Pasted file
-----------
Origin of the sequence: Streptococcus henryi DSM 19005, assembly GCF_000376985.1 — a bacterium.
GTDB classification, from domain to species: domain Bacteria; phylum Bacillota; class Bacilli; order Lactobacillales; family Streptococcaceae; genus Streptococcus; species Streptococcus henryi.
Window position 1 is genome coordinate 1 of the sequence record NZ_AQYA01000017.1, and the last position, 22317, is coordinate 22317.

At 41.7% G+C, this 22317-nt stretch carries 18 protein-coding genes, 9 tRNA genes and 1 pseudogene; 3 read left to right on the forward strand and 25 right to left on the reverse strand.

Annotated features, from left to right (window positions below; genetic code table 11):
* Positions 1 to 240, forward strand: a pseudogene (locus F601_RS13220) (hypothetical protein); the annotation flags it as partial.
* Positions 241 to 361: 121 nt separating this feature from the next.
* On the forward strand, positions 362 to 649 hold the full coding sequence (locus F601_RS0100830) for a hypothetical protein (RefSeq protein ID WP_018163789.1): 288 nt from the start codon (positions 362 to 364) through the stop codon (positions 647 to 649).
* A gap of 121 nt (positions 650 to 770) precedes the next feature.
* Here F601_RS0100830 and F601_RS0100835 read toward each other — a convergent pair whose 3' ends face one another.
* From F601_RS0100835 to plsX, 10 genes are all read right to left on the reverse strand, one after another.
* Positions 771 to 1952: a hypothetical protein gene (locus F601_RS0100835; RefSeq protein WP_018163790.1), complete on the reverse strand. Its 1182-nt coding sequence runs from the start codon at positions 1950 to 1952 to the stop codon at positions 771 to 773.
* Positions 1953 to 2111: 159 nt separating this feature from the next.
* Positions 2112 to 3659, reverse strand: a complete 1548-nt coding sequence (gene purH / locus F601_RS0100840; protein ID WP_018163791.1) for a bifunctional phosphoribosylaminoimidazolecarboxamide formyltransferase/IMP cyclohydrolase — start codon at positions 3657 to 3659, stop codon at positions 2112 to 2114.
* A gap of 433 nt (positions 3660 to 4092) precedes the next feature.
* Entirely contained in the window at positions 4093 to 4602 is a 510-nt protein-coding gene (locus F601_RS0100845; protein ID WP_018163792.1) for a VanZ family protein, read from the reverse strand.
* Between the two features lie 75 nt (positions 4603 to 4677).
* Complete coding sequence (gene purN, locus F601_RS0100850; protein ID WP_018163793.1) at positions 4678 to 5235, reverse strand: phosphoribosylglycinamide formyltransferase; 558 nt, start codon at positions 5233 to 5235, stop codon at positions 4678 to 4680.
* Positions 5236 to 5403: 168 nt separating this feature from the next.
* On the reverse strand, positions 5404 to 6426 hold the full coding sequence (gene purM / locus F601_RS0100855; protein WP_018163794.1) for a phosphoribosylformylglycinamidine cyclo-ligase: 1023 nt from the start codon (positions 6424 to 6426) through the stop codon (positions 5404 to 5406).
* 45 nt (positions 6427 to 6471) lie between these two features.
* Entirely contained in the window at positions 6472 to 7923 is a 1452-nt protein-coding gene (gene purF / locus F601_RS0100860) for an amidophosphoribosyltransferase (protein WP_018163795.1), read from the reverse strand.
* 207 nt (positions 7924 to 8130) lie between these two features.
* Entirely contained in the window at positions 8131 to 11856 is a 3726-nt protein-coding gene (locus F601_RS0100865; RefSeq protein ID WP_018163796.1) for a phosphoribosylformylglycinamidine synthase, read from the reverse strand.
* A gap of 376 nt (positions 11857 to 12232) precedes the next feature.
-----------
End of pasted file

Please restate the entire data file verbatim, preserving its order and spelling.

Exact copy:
Origin of the sequence: Streptococcus henryi DSM 19005, assembly GCF_000376985.1 — a bacterium.
GTDB classification, from domain to species: domain Bacteria; phylum Bacillota; class Bacilli; order Lactobacillales; family Streptococcaceae; genus Streptococcus; species Streptococcus henryi.
Window position 1 is genome coordinate 1 of the sequence record NZ_AQYA01000017.1, and the last position, 22317, is coordinate 22317.

At 41.7% G+C, this 22317-nt stretch carries 18 protein-coding genes, 9 tRNA genes and 1 pseudogene; 3 read left to right on the forward strand and 25 right to left on the reverse strand.

Annotated features, from left to right (window positions below; genetic code table 11):
* Positions 1 to 240, forward strand: a pseudogene (locus F601_RS13220) (hypothetical protein); the annotation flags it as partial.
* Positions 241 to 361: 121 nt separating this feature from the next.
* On the forward strand, positions 362 to 649 hold the full coding sequence (locus F601_RS0100830) for a hypothetical protein (RefSeq protein ID WP_018163789.1): 288 nt from the start codon (positions 362 to 364) through the stop codon (positions 647 to 649).
* A gap of 121 nt (positions 650 to 770) precedes the next feature.
* Here F601_RS0100830 and F601_RS0100835 read toward each other — a convergent pair whose 3' ends face one another.
* From F601_RS0100835 to plsX, 10 genes are all read right to left on the reverse strand, one after another.
* Positions 771 to 1952: a hypothetical protein gene (locus F601_RS0100835; RefSeq protein WP_018163790.1), complete on the reverse strand. Its 1182-nt coding sequence runs from the start codon at positions 1950 to 1952 to the stop codon at positions 771 to 773.
* Positions 1953 to 2111: 159 nt separating this feature from the next.
* Positions 2112 to 3659, reverse strand: a complete 1548-nt coding sequence (gene purH / locus F601_RS0100840; protein ID WP_018163791.1) for a bifunctional phosphoribosylaminoimidazolecarboxamide formyltransferase/IMP cyclohydrolase — start codon at positions 3657 to 3659, stop codon at positions 2112 to 2114.
* A gap of 433 nt (positions 3660 to 4092) precedes the next feature.
* Entirely contained in the window at positions 4093 to 4602 is a 510-nt protein-coding gene (locus F601_RS0100845; protein ID WP_018163792.1) for a VanZ family protein, read from the reverse strand.
* Between the two features lie 75 nt (positions 4603 to 4677).
* Complete coding sequence (gene purN, locus F601_RS0100850; protein ID WP_018163793.1) at positions 4678 to 5235, reverse strand: phosphoribosylglycinamide formyltransferase; 558 nt, start codon at positions 5233 to 5235, stop codon at positions 4678 to 4680.
* Positions 5236 to 5403: 168 nt separating this feature from the next.
* On the reverse strand, positions 5404 to 6426 hold the full coding sequence (gene purM / locus F601_RS0100855; protein WP_018163794.1) for a phosphoribosylformylglycinamidine cyclo-ligase: 1023 nt from the start codon (positions 6424 to 6426) through the stop codon (positions 5404 to 5406).
* 45 nt (positions 6427 to 6471) lie between these two features.
* Entirely contained in the window at positions 6472 to 7923 is a 1452-nt protein-coding gene (gene purF / locus F601_RS0100860) for an amidophosphoribosyltransferase (protein WP_018163795.1), read from the reverse strand.
* 207 nt (positions 7924 to 8130) lie between these two features.
* Entirely contained in the window at positions 8131 to 11856 is a 3726-nt protein-coding gene (locus F601_RS0100865; RefSeq protein ID WP_018163796.1) for a phosphoribosylformylglycinamidine synthase, read from the reverse strand.
* A gap of 376 nt (positions 11857 to 12232) precedes the next feature.